Lt. Gen. Amer al-Saadi became the first of the 55 most wanted Iraqi figures to go into coalition custody. Al-Saadi arranged his surrender with the help of Germany's ZDF television network, which filmed him leaving his Baghdad villa with his German wife, Helga, and presenting himself to an American warrant officer, who escorted him away.
Al-Saadi told ZDF he had spent the war in his cellar and emerged after he saw a British TV report that he was being sought. He said he had no information on what happened to Saddam and repeated his assertion, made often in news conferences before the U.S.-led war started on March 20, that Iraq was free of weapons of mass destruction.
U.S. Central Command in Qatar confirmed in a statement that al-Saadi surrendered to coalition forces Saturday.
The elegant, British-educated al-Saadi is believed to be the first of the 55 regime figures sought by the coalition — he was the seven of diamonds in the deck of playing cards issued by the U.S. military with the wanted officials' pictures — to enter custody.
He had been wanted because he was a special weapons adviser to Saddam and oversaw Iraq's chemical program in the past. He is believed to have in-depth knowledge of other weapons programs as well.
He was among the key figures who worked with U.N. weapons inspectors and often spoke for the Iraqi government in news conferences between the resumption of inspections in November and their end last month.
After U.S. Secretary of State Colin Powell's presentation to the U.N. Security Council in February, al-Saadi suggested that monitored Iraqi conversations Powell played were fabricated, that defector informants were unreliable and that satellite photographs "proved nothing."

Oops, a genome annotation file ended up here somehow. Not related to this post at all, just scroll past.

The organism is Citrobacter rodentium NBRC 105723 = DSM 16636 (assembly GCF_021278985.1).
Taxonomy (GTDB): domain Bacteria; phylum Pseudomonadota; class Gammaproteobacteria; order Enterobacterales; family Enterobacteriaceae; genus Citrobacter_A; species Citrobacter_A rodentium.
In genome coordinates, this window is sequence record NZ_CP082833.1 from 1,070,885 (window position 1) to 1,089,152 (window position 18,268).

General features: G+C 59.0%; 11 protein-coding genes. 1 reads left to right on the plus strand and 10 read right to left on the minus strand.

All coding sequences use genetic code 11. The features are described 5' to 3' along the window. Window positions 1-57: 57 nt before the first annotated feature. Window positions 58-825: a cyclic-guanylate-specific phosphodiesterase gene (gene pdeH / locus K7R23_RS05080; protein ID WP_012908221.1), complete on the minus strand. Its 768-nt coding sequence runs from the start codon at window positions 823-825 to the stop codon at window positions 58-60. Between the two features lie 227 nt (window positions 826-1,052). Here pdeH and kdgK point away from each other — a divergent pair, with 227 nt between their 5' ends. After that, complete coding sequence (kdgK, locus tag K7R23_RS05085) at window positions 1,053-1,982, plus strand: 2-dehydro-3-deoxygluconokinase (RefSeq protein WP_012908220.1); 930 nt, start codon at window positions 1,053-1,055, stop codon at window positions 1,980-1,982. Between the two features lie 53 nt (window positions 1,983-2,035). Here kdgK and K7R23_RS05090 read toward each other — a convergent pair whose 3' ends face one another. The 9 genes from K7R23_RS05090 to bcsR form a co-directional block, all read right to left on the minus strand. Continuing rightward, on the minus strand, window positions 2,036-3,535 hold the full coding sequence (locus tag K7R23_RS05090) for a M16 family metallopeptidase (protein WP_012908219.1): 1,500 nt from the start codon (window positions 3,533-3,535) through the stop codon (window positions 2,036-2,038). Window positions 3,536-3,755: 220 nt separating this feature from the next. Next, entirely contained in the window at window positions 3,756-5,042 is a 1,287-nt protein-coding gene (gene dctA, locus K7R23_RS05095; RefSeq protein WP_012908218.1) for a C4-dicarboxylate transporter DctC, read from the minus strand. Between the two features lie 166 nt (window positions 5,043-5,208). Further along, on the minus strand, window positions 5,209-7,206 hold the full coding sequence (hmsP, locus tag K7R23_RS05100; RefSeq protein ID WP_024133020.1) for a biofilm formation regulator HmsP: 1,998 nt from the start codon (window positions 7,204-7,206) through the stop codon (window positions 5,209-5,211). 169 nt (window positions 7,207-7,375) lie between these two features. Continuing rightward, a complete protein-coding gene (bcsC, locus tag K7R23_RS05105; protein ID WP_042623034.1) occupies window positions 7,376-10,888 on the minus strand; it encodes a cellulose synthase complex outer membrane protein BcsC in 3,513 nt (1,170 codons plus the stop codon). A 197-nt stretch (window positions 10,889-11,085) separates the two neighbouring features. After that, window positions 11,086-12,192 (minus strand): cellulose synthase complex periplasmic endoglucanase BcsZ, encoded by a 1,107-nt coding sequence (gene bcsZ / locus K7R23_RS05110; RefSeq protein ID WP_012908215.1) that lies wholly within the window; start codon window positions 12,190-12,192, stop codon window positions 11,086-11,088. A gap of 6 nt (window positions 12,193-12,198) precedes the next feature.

Al-Saadi also had defended the regime's longtime practice of insisting that Iraqi officials be present during meetings between U.N. weapons inspectors and Iraqi scientists, saying that otherwise the scientists' remarks might be distorted.
By turning himself in, al-Saadi may be trying to deal himself a better hand for the future, reports CBS News Correspondent Mark Phillips. But Al-Saadi says he has nothing to be guilty about.
"I know the programs for weapons of mass destruction and have always told the truth about these old programs, and only the truth. You will see, the future will show it, and nothing else will come out after the end of the war," he said in an interview with ZDF, according to the broadcaster's German translation.
"Because I know the program, together with my colleagues, because we have always worked together and nobody intervened. Nobody ever told me what I should say."